Jack Kerouac (Big Sur)
I’d go up to her house and lie on the carpet beside the long low bookshelves. My usual company was an edition of Aesop’s Fables and, perhaps my favorite, Bulfinch’s Mythology. I would leaf through the pages, pausing only to crack a few nuts while I absorbed accounts of flying horses, intricate labyrinths, and serpent-haired Gorgons who turned mortals to stone. I was in awe of Odysseus, and liked Zeus, Apollo, Hermes, and Athena well enough, but the deity I admired most had to be Hephaestus: the ugly god of fire, volcanoes, blacksmiths, and carpenters, the god of tinkerers. I was proud of being able to spell his Greek name, and of knowing that his Roman name, Vulcan, was used for the home planet of Spock from Star Trek. The fundamental premise of the Greco-Roman pantheon always stuck with me. Up at the summit of some mountain there was this gang of gods and goddesses who spent most of their infinite existence fighting with each other and spying on the business of humanity. Occasionally, when they noticed something that intrigued or disturbed them, they disguised themselves, as lambs and swans and lions, and descended the slopes of Olympus to investigate and meddle.
Edward Snowden (Permanent Record)
This Saturday, Galle and a volunteer assistant, Heinrich Ludwig d’Arrest, command the main telescope. Galle stands at the eyepiece and guides the instrument, pointing toward Capricorn. As each star comes into view, he calls out its brightness and position. D’Arrest pores over a sky map, ticking off each candidate as it reveals itself as a familiar object. So it goes until, sometime between midnight and 1 A.M., Galle reels out the numbers for one more mote of light invisible to the naked eye: right ascension 21 h, 53 min, 25.84 seconds. D’Arrest glances down at the chart, then yelps: “that star is not on the map!” The younger man runs to fetch the observatory’s director, who earlier that day had only reluctantly given his permission to attempt what he seems to have thought a fool’s errand. Together, the trio continue to watch the new object until it sets at around 2:30 in the morning. True stars remain mere points in even the most powerful telescopes. This does not, showing instead an unmistakable disk, a full 3.2 arcseconds across—just as Le Verrier had told them to expect. That visible circle can mean just one thing: Galle has just become the first man to see what he knows to be a previously undiscovered planet, one that would come to be called Neptune, just about exactly where Urbain-Jean-Joseph Le Verrier told him to look. —
Thomas Levenson (The Hunt for Vulcan: . . . And How Albert Einstein Destroyed a Planet, Discovered Relativity, and Deciphered the Universe)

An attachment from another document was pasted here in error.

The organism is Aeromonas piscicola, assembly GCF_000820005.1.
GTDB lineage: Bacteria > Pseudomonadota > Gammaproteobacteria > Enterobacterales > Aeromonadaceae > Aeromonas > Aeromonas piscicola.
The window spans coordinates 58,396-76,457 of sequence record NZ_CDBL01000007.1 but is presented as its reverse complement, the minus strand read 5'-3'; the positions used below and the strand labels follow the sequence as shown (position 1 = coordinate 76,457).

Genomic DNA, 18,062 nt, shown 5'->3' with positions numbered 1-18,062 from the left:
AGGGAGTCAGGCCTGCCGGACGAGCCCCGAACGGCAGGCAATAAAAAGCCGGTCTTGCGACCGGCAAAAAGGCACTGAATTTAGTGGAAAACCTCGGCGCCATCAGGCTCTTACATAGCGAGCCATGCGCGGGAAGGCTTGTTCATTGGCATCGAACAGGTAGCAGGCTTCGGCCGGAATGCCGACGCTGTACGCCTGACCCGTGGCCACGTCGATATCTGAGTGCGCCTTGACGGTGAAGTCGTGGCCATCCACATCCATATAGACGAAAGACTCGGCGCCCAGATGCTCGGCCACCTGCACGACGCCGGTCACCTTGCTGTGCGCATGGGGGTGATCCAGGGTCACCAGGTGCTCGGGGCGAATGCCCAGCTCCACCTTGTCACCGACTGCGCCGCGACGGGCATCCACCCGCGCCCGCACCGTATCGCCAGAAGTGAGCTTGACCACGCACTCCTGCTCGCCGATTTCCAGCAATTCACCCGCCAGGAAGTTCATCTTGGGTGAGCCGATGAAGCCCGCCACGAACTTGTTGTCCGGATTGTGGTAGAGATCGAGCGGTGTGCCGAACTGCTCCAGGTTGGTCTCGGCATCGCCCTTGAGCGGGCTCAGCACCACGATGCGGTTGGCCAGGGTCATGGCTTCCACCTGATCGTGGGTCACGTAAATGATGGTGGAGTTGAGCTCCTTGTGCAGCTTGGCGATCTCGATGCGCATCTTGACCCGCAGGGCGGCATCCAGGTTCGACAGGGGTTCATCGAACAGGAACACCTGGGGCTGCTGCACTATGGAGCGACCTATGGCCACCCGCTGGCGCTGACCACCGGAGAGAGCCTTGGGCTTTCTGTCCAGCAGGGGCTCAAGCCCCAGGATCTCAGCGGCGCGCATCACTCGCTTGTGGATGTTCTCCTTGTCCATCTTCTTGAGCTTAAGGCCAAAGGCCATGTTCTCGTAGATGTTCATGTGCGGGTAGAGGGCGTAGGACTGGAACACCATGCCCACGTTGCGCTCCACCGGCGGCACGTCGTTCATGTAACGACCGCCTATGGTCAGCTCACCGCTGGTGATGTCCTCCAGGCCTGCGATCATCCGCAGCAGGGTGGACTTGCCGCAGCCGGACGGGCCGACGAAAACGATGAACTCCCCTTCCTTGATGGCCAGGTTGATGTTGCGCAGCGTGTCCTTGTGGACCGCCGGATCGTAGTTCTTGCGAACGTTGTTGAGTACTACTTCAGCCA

Like stress, emotion is a concept we often invoke without a precise sense of its meaning. And, like stress, emotions have several components. The psychologist Ross Buck distinguishes between three levels of emotional responses, which he calls Emotion I, Emotion II and Emotion III, classified according to the degree we are conscious of them. Emotion III is the subjective experience, from within oneself. It is how we feel. In the experience of Emotion III there is conscious awareness of an emotional state, such as anger or joy or fear, and its accompanying bodily sensations. Emotion II comprises our emotional displays as seen by others, with or without our awareness. It is signalled through body language — “non-verbal signals, mannerisms, tones of voices, gestures, facial expressions, brief touches, and even the timing of events and pauses between words. [They] may have physiologic consequences — often outside the awareness of the participants.” It is quite common for a person to be oblivious to the emotions he is communicating, even though they are clearly read by those around him. Our expressions of Emotion II are what most affect other people, regardless of our intentions. A child’s displays of Emotion II are also what parents are least able to tolerate if the feelings being manifested trigger too much anxiety in them. As Dr. Buck points out, a child whose parents punish or inhibit this acting-out of emotion will be conditioned to respond to similar emotions in the future by repression. The self-shutdown serves to prevent shame and rejection. Under such conditions, Buck writes, “emotional competence will be compromised…. The individual will not in the future know how to effectively handle the feelings and desires involved. The result would be a kind of helplessness.” The stress literature amply documents that helplessness, real or perceived, is a potent trigger for biological stress responses. Learned helplessness is a psychological state in which subjects do not extricate themselves from stressful situations even when they have the physical opportunity to do so. People often find themselves in situations of learned helplessness — for example, someone who feels stuck in a dysfunctional or even abusive relationship, in a stressful job or in a lifestyle that robs him or her of true freedom. Emotion I comprises the physiological changes triggered by emotional stimuli, such as the nervous system discharges, hormonal output and immune changes that make up the flight-or-fight reaction in response to threat. These responses are not under conscious control, and they cannot be directly observed from the outside. They just happen. They may occur in the absence of subjective awareness or of emotional expression. Adaptive in the acute threat situation, these same stress responses are harmful when they are triggered chronically without the individual’s being able to act in any way to defeat the perceived threat or to avoid it. Self-regulation, writes Ross Buck, “involves in part the attainment of emotional competence, which is defined as the ability to deal in an appropriate and satisfactory way with one’s own feelings and desires.” Emotional competence presupposes capacities often lacking in our society, where “cool” — the absence of emotion — is the prevailing ethic, where “don’t be so emotional” and “don’t be so sensitive” are what children often hear, and where rationality is generally considered to be the preferred antithesis of emotionality. The idealized cultural symbol of rationality is Mr. Spock, the emotionally crippled Vulcan character on Star Trek.